The person asking the question mentioned male friends. A Muslim woman does not share her personal life with non-maharam men, as mixing of men in women in Islam is in most cases haraam (sinful/harmful to mankind), and the rest makruh (disliked). The Holy Qu'ran describes the role of men and women like this, "The Believers, men and women, are protectors one of another" [Holy Qu'ran 9:71]. It also states that women and men were created to be spouses of one another, but I'll admit, I am too lazy too look that ayah up cuz I'd have to make wudu to get my Qu'ran out, lol. I'll try and add it later, inshaAllah or someone else can try and beat me and add it in the comments section:D It does not say anywhere in ahadith or Qu'ran that men and women's role towards eachother should be anything more than as protectors, or if married or related, caregivers and providers. Friendship between spouses was cherished in the forms of being playful with one another, confiding in one another, pleasing eachother, and physically taking care of one another. Unmarried men and women who played the role of protectors in society, were discouraged from entering on the private places of one another:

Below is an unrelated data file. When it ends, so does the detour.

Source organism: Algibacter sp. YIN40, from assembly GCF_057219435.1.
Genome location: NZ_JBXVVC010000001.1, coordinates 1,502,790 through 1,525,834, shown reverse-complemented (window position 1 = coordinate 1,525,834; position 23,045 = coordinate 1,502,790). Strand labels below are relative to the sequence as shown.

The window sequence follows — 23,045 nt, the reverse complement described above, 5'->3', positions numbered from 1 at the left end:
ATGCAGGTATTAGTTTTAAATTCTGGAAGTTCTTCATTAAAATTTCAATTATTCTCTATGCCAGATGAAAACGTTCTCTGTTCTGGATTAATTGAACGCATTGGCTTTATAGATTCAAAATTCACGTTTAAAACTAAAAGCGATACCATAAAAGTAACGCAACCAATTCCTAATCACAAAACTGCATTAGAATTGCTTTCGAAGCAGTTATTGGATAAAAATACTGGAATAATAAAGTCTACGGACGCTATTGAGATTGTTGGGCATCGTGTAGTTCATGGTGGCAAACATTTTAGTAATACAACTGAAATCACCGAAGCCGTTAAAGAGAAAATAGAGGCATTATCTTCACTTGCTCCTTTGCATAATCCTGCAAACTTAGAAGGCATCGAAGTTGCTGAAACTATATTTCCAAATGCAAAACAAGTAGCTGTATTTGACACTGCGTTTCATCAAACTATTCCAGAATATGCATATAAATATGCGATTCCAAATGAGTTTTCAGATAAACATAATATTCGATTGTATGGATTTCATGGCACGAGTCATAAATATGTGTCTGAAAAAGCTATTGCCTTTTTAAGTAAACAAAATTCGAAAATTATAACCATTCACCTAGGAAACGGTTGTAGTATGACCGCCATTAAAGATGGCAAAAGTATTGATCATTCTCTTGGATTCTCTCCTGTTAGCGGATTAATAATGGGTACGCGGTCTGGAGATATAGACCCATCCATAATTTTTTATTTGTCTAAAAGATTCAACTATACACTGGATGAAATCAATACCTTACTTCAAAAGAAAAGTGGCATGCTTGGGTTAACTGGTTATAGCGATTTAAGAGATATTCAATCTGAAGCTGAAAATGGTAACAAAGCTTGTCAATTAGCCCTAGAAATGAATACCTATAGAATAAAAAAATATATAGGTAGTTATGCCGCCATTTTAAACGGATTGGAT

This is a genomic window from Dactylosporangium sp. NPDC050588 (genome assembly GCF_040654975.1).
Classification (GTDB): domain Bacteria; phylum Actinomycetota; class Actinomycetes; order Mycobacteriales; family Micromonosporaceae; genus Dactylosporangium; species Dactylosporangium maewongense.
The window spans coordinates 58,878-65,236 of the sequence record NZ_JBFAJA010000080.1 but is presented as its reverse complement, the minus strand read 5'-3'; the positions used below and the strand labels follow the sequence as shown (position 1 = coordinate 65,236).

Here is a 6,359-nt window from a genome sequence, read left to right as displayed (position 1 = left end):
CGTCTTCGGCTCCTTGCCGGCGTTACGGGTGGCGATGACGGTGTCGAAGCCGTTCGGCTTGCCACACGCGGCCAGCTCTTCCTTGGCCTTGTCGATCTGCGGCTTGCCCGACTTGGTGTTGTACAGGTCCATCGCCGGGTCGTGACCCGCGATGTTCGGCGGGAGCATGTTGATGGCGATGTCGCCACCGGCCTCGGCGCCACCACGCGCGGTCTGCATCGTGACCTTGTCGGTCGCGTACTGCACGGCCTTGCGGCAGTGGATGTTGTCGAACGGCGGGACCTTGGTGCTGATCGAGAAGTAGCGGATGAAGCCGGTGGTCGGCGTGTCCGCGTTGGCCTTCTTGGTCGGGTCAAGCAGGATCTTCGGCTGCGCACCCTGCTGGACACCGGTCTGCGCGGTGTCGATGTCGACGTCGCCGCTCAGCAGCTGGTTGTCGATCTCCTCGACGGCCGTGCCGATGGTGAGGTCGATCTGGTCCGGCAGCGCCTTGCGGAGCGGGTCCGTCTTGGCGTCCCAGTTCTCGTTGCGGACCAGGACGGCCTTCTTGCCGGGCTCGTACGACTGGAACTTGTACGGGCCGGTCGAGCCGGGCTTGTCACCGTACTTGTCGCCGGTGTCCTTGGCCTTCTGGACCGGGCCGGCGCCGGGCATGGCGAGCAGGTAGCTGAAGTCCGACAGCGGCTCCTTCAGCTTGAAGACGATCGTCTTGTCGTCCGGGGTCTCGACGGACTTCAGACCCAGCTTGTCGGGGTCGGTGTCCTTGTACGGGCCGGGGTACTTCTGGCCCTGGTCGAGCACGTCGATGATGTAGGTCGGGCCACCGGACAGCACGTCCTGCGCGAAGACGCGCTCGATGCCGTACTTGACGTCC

Narrated by 'Uqba bin 'Amir: Allah's Apostle said, "Beware of entering homes or rooms in which non-maharam ladies are." A man from the Ansar said, "Allah's Apostle! What about (Al-Hamu) the in-laws of the wife (the brothers of her husband or his nephews etc.)?" The Prophet replied: The in-laws of the wife are death itself.” In this hadith we see that men were told not to purposefully go to the same places as non-maharam women. This also applies to women, as explained after the next hadith.